（僕の）アモーレ — (Boku no) amōre. Japanese soccer star Nagatomo Yūto and actress Taira Airi announced their romance on June 1. In media appearances that followed, the defender for Italian club Inter Milan blushingly admitted, “She’s someone very important to me. My amore. It’s an Italian word for ‘loved one.’”
ポケモンGO — Pokémon Go. The mobile game was a global craze this year, particularly in Japan, where it launched in July. Developer Niantic’s placement of virtual Pokémon in real-world locations prompted millions to download the app and head out, smartphone in hand, to “catch ’em all.” Japan was the first market to feature an in-game business tie-up, as McDonald’s Japan registered all of its restaurants as locations in the game.
マイナス金利 — Mainasu kinri. “Negative interest rates” were the latest policy tool brought to bear by the Bank of Japan in January, when it cut the rate offered on new deposits to –0.1%. The central bank has been struggling to meet its stated goal of 2% annual price inflation, and this was an attempt to make it less attractive for financial institutions to park their cash and more attractive to get it cycling through the economy again. Sadly for the BOJ, though, the outcome has not been a marked uptick in lending.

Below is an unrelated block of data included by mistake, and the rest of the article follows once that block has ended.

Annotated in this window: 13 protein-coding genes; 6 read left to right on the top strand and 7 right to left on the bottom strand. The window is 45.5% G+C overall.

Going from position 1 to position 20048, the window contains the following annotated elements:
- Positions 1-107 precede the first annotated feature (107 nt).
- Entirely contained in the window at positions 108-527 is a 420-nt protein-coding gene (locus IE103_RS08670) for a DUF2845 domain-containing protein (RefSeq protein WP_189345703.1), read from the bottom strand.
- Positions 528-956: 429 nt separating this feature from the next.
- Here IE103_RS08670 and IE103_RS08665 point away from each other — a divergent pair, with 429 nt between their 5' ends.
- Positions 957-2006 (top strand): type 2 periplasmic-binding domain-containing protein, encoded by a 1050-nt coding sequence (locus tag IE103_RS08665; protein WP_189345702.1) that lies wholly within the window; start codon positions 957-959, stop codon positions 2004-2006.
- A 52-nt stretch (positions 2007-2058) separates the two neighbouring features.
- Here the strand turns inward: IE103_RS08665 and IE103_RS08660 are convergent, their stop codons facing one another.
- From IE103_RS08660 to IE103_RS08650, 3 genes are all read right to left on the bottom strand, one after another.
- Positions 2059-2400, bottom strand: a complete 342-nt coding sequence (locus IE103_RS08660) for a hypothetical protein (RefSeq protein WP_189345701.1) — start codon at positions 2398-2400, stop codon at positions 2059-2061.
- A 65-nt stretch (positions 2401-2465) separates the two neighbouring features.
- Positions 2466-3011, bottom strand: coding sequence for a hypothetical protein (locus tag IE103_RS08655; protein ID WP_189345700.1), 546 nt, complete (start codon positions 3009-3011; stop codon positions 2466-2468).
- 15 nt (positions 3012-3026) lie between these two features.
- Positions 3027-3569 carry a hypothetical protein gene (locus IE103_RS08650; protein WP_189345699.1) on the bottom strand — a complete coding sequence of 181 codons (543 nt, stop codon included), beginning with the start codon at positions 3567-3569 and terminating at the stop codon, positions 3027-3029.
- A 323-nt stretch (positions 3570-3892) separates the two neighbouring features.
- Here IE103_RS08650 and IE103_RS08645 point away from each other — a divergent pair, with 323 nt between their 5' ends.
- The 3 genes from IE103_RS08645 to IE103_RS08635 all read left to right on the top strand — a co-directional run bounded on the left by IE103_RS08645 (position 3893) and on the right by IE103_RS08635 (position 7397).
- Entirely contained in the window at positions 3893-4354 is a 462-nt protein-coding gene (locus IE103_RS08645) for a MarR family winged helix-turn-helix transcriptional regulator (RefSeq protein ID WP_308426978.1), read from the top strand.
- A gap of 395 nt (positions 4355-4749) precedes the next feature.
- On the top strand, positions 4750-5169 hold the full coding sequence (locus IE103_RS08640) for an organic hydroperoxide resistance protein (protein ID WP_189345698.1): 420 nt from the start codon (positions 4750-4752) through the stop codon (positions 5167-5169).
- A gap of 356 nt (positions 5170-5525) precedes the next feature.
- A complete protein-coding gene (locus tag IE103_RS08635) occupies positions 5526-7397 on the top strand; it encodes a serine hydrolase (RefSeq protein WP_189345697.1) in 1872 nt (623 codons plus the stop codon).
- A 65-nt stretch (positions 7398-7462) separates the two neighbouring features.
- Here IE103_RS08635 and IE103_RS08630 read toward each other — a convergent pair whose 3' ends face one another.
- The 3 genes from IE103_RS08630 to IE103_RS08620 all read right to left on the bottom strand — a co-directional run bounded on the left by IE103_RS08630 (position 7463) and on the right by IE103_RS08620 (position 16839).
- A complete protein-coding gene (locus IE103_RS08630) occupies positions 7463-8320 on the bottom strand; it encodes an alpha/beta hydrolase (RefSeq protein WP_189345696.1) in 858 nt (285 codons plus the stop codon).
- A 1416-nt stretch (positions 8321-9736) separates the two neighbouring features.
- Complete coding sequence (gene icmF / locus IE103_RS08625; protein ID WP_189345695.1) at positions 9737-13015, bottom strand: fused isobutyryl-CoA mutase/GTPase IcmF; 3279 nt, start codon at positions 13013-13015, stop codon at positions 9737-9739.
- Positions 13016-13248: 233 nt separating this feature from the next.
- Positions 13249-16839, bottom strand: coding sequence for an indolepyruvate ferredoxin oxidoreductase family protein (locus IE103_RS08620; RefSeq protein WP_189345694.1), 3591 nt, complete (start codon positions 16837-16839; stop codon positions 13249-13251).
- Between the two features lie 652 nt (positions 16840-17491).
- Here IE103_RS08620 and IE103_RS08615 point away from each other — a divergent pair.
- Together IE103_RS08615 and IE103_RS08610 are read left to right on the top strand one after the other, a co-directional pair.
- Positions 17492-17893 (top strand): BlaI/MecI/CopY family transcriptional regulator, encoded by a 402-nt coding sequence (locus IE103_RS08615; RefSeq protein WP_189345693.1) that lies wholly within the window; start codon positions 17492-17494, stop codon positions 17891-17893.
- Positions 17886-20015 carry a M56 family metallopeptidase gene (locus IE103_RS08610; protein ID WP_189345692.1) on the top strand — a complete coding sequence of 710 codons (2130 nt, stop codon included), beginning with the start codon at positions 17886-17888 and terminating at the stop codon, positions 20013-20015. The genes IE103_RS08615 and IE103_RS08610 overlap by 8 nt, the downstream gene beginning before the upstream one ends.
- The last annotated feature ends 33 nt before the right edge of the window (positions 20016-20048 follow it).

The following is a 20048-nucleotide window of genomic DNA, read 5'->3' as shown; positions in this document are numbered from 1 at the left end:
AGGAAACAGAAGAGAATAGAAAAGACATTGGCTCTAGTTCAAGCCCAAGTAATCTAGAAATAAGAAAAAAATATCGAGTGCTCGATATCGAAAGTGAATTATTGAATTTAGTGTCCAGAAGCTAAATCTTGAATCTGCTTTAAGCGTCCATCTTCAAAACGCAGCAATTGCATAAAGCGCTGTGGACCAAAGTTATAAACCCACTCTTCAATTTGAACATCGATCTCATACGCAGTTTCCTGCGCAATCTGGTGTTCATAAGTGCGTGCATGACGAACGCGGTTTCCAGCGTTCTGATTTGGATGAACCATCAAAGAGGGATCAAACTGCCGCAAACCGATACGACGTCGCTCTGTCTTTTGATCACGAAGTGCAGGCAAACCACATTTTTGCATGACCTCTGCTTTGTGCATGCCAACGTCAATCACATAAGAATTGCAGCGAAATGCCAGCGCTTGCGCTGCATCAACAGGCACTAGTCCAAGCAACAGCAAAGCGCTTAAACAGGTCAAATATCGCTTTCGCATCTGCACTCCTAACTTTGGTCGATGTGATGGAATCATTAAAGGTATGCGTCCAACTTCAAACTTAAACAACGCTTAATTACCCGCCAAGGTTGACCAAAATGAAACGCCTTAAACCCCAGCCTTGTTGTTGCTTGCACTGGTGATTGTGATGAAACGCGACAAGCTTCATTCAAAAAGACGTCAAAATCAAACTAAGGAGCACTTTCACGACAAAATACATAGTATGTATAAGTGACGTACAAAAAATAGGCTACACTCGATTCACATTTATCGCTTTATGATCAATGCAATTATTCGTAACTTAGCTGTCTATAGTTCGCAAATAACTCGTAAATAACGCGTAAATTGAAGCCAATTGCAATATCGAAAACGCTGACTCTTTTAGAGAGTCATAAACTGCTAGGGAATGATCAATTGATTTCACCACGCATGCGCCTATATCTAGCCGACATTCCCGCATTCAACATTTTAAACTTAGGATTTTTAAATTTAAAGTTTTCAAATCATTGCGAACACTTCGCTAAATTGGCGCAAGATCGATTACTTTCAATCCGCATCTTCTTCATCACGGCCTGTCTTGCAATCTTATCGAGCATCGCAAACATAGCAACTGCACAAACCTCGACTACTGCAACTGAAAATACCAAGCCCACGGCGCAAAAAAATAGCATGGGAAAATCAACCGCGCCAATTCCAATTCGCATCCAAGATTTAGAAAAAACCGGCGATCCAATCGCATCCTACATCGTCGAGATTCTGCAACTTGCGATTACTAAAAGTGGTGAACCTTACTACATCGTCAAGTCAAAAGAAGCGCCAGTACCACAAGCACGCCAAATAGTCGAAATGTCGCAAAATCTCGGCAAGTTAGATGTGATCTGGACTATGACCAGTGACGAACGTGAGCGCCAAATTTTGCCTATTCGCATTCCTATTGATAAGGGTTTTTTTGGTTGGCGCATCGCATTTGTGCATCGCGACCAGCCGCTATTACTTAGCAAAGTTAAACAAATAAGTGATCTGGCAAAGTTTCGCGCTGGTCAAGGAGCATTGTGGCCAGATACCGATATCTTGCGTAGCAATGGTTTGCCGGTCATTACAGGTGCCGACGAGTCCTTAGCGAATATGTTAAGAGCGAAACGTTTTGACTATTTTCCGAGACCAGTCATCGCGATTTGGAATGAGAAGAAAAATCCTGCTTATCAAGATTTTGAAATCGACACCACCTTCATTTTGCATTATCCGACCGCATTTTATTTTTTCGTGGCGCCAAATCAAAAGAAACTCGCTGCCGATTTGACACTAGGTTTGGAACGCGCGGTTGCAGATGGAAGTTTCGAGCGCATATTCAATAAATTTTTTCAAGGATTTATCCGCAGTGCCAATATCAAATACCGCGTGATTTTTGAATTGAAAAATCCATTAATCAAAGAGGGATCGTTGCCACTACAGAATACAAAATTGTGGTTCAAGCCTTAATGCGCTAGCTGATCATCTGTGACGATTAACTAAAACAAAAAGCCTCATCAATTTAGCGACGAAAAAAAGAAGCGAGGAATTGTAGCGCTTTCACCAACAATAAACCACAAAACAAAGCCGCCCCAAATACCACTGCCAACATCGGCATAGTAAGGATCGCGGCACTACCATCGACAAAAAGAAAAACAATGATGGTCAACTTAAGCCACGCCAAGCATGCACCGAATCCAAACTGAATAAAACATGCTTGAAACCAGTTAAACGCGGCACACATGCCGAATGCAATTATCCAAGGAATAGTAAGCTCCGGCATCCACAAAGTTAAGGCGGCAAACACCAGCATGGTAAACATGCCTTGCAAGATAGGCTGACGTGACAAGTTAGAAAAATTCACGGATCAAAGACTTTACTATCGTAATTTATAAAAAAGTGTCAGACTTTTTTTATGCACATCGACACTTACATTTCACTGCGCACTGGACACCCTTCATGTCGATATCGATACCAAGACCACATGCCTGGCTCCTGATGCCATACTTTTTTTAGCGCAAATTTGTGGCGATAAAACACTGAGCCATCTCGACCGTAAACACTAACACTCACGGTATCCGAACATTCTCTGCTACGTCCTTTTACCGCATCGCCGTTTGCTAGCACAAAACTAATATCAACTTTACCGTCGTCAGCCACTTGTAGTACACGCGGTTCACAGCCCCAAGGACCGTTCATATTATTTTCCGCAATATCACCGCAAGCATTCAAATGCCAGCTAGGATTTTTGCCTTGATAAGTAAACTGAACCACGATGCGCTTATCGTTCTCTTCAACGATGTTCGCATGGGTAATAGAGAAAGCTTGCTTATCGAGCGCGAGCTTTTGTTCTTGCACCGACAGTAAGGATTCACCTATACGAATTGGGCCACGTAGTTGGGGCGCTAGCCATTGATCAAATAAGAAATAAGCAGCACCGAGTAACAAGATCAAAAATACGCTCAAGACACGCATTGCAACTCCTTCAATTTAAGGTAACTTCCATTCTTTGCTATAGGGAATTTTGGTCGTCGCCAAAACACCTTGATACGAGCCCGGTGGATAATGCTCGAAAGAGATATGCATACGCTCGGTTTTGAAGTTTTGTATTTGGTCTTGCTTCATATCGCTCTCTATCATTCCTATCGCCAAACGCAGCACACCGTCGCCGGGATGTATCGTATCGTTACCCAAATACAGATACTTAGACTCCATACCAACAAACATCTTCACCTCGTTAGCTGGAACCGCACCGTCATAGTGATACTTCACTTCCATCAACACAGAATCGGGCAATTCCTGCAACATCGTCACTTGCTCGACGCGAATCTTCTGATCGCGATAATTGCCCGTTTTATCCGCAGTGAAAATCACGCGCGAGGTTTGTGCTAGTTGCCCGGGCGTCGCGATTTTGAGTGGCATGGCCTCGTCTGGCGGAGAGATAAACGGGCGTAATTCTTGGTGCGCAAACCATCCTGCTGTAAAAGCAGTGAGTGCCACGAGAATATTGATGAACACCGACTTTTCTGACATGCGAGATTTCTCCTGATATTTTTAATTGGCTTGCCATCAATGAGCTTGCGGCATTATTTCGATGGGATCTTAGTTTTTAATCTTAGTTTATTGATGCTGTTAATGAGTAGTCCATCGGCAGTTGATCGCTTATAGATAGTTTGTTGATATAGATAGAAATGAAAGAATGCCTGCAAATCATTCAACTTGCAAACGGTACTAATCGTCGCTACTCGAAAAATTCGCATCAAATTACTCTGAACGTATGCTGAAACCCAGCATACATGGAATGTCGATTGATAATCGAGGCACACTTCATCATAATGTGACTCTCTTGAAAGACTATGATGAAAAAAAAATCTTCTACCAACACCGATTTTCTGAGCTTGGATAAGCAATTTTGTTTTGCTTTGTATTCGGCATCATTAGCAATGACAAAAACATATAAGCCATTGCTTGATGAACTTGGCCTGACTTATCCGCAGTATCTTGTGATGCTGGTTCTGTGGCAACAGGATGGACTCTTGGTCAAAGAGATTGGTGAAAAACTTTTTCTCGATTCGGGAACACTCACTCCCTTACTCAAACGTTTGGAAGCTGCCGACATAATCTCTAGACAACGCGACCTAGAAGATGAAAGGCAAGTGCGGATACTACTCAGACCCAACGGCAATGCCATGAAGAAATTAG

盛り土 — Morido. In August Tokyo Governor Koike postponed the planned relocation of the world-famous fish market from Tsukiji to Toyosu. Thereafter it came to light that this “layer of soil” had not been put down under the foundation of the new site, which formerly hosted a gas refinery that left high levels of chemical contamination in the soil and groundwater. Work is still underway to ascertain the site’s safety and to find out who was responsible for the missing layer of clean soil.
The newly built fish market at Toyosu in Tokyo Bay, photographed on October 12. The planned move to the new facility from the old Tsukiji market has been postponed due to soil contamination and other concerns. (© Jiji)
Jiyū Kokumin Sha awarded special recognition to 復興城主 (Fukkōjyōshu). The fundraising program was established to support restoration of historic Kumamoto Castle following a series of devastating earthquakes in April. Kumamoto Mayor Ōnishi Kazufumi and city mascot Higomaru were on hand to accept the award.
(Originally published in English. Banner photo: The Hiroshima Carp pose after winning their first Central League pennant in a quarter-century, thanks to kamitteru performances from their batters. © Jiji.)